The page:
Shiplog's first icon, displaying a circle with a line through it, and two eyes in the middle of the circle. In other variants of the icon, the eyes are replaced with an ellipsis ("Pending"), a checkmark ("Ready"), or an exclamation mark ("Error"). The icons are displayed in black and white variants.

To get closer to the Shiplog name I started thinking of nautical themes and happened upon the anchor. Merging (ha) the hole at the top of the anchor shape with the commit icon's circle turned out pretty great, and after many iterations I landed on the current icon.

A number of iterations on the Shiplog anchor icon.

A proper app is supposed to have a Dock icon too. This was my first attempt ever at a shaded icon displayed at large sizes, and it was quite a journey.

Shading the anchor shape itself took numerous tries (and I'm still not 100% happy), and went from very stark contrasting line-work to subtler shades of light and dark. As a result the perceived "material" of the achor changed from plastic to more of a light metal. The ridge in the final version helps add to that effect.

For the background of the app icon I wanted to strengthen the ocean theme by using the colours of the beach, sea, and sky you'd find on a tropical island. It's definitely a bold colour palette, but I'm pretty satisfied with it. As a final touch I added a grain texture to the "sand", which looks great at large sizes.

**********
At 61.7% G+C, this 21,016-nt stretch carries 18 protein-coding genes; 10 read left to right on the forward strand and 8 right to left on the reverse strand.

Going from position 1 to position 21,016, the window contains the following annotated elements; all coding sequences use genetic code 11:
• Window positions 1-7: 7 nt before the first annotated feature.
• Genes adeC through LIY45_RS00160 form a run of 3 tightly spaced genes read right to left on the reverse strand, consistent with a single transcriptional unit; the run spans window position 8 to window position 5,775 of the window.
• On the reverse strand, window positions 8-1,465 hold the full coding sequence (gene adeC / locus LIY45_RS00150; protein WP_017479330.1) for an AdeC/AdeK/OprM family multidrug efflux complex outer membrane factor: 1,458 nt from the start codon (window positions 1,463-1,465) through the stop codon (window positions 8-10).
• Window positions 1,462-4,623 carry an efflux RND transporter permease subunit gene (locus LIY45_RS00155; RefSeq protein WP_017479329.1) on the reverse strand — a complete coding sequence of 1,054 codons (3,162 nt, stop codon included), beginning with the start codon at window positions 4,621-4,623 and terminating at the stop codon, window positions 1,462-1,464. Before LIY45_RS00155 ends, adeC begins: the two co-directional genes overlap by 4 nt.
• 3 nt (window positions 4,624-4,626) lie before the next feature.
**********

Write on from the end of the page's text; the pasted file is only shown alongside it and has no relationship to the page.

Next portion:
Four iterations of the Shiplog dock icon. Version 1 places the icon in the top right of a blue-to-yellow gradient. Version 2 tweaks the gradient to be less harsh and adds shadows to the anchor. Version 3 tweaks the gradient again, and adds a grain texture. Version 4 centres the anchor in the middle of the icon shape, and adds a ridge to the lower part of the anchor.
A close-up of the Shiplog icon's lower half, showing the grain texture embedded in the icon.

The large app icon shows off the details in a great way, but there's no room for those in the tiny monochrome environment of the menu bar. In order to remain legible at small sizes, I tweaked the icon in a few ways – giving it a bigger "eye" and shortening the stem considerably.

A comparison of the full size Shiplog icon and its reduced size: the eye is increased and the stem is shortened.

Finally, one of the most useful features of Shiplog is the fact that its menu bar icon changes if there's a build running. That way you can see if your deployment's finished without even opening the app. For this, I reduced the opacity and added an ellipsis.

A comparison of the Shiplog menu bar icons, in light- and dark mode, displaying its default state and "building" state.

And that's it! Check out Shiplog at shiplog.app. Download it, play with it, and let me and/or Nils know what you think on Twitter.

Shiplog is also open source, so if there's something you would like to change or if you have a great idea to add, you'd be very welcome to contribute to the GitHub repo!